Private residence/ Conservation project, Coastal, Kilifi – Kenya
Place – This project was the second phase of one of our costal projects, sitting just south of the Kilifi Creek in Kenya. The site was originally over grown with coppiced neem trees and with some native bush beginning to recover.
Brief – After we designed a series of courtyard gardens around the house for Phase 01 of this project the client asked us to develop a concept to make a ‘garden’ in the rest of the 5 acre site, whilst keeping in mind that water conservation was crucial to the site, with no allocations for use in the extended garden.
The Design – The process of the design was married closely with our careful pealing back of the true nature of the site as we carefully cleared the Neem trees we nurtured and protected the native coastal bush which naturally began to emerge.
The richness of the vegetation was exciting, as was the seasonal transformation was remarkable; Kenya is a tropical climate and so one would assume lush tropical native vegetation. The truth is far from this. As the Kenyan calendar year fluctuates from long dry and painful periods to vibrant and often torrential rainy seasons the coastal natural vegetation changes from moments of wealth and growth to terribly dry periods which leave the landscape looking like a skeleton of its former self.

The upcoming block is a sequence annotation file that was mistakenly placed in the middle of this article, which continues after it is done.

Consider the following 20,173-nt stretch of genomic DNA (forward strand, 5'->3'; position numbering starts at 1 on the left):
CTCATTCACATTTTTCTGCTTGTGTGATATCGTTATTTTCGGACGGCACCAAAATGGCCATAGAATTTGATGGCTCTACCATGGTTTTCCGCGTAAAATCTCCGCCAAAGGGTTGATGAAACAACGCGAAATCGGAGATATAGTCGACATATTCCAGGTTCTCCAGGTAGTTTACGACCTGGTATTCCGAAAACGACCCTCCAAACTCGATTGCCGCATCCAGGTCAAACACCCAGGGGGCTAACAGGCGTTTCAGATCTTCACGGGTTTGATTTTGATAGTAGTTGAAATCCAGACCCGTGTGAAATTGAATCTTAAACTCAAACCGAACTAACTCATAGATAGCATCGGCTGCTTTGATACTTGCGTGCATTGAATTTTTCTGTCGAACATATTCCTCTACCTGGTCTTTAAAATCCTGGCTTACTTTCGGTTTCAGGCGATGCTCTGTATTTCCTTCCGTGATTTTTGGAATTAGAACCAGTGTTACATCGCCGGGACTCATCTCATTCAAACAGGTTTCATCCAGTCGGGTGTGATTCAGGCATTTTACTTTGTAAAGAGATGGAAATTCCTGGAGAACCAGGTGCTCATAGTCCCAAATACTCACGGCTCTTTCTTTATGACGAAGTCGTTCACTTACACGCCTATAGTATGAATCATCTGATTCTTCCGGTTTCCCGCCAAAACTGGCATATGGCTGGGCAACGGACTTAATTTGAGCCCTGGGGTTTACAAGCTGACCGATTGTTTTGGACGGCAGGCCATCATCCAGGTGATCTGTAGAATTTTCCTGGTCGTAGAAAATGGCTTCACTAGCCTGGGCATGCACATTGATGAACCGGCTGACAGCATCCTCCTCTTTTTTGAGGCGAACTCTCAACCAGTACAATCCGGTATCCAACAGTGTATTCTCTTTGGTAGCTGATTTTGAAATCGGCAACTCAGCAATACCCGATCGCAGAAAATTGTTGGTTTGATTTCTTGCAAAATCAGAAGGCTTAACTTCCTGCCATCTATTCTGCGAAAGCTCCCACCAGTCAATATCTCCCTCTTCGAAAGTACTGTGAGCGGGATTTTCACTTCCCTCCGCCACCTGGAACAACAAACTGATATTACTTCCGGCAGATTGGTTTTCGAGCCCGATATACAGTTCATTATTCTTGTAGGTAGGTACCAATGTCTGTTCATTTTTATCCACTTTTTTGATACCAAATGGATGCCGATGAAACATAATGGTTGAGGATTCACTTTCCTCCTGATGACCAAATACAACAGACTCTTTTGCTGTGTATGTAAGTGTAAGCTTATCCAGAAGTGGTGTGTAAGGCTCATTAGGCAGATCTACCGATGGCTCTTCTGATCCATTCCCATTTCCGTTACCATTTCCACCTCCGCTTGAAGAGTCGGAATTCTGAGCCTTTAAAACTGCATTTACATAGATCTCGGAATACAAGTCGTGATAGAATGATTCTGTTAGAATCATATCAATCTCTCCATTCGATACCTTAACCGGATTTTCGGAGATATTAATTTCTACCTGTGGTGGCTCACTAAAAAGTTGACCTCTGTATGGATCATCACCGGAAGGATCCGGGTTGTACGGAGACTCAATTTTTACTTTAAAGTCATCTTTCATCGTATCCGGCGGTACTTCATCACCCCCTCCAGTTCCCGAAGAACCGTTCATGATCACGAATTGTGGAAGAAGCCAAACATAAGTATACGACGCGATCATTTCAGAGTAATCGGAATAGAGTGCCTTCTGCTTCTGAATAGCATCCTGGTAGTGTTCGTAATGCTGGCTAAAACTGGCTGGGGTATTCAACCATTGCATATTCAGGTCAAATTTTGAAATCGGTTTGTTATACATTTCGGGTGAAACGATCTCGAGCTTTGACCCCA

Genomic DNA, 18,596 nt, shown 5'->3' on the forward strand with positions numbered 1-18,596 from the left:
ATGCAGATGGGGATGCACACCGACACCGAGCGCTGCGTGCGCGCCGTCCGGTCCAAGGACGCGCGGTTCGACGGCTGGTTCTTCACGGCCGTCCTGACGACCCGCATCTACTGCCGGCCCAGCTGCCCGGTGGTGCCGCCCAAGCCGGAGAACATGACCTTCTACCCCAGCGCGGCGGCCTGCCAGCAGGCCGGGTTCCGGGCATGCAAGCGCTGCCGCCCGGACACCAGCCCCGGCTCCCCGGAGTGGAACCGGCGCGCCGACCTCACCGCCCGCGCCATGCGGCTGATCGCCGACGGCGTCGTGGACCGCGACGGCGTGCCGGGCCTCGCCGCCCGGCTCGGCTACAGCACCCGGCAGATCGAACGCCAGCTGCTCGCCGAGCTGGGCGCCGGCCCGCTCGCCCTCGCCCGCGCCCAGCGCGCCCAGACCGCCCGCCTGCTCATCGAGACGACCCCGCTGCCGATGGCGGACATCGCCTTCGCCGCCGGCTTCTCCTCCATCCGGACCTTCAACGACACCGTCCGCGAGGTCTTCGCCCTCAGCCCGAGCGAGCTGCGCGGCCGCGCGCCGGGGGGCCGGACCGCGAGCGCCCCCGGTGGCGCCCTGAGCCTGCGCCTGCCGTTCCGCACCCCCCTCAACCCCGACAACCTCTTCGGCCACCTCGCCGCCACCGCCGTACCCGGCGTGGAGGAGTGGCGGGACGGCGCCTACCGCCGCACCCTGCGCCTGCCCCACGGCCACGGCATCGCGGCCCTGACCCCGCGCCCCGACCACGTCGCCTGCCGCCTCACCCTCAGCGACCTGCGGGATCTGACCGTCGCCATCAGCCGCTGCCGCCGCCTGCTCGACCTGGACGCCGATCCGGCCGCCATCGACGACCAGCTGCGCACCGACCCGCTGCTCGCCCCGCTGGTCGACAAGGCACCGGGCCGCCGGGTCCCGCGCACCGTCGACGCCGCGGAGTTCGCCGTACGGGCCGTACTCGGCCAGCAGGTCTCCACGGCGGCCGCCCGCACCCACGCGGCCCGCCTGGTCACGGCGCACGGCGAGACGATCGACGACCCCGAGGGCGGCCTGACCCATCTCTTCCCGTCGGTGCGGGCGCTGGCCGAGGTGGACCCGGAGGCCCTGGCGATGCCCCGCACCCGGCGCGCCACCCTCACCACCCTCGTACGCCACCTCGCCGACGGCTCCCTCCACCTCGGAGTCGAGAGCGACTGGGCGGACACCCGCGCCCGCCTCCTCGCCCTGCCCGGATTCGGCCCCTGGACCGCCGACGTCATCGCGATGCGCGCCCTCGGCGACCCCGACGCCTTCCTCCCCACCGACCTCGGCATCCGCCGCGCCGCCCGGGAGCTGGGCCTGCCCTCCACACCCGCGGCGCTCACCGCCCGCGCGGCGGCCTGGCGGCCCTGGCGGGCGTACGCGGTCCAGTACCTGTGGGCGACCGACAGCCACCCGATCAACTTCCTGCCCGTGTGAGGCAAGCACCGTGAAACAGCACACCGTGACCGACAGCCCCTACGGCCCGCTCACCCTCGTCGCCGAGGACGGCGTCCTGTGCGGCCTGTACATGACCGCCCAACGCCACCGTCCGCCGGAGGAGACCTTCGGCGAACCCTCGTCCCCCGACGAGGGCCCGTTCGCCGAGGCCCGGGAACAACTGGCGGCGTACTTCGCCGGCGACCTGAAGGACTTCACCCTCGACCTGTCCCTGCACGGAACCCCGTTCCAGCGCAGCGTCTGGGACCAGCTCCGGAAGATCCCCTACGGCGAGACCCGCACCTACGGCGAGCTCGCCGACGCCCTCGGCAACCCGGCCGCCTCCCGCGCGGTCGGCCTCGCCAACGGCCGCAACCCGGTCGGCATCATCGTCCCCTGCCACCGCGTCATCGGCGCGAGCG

Not only for the rare seasonal transformation but also from the element of conservation and preservation of a vastly depleting indigenous costal bushland (lost over to lush lawns and thirsty tropical plants) we discussed at length with the client and proposed the landscape design to simply embrace what was growing and to allow, where necessary, a path and journey through the existing landscape.
The result is a design made up of a series of paths. Firstly some minimal, transient, not purposefully created by us, but instead placed between two locations which allow people to naturally discover. From a design perspective it is a achieved by simply brining people to a place and the enticing them forward simply by sounds of the sea, or strategic placings of indigenous jasmines. The idea being to encourage a sense of discovery.
These simple “man- made” paths discover upon determined gestures which draw easy, wide paths within the bush, making it easy for one to walk, to wonder and appreciate the tropical seasons. A phenomenon often overlooked.
All in all there is a desperate responsibility in our hands as landscape designers and architects. The native vegetation in many parts of the world is being over-ridden for more dramatic and tidier “formal” plant choices. At the heart of our project at Salaam House is to realise and to embrace that which belongs.
Landezine International Landscape Awards awarded The Landscape Studio in 2018 a Special Mention in the garden category for Salaam House, as well as the Public Choice Award for Offices.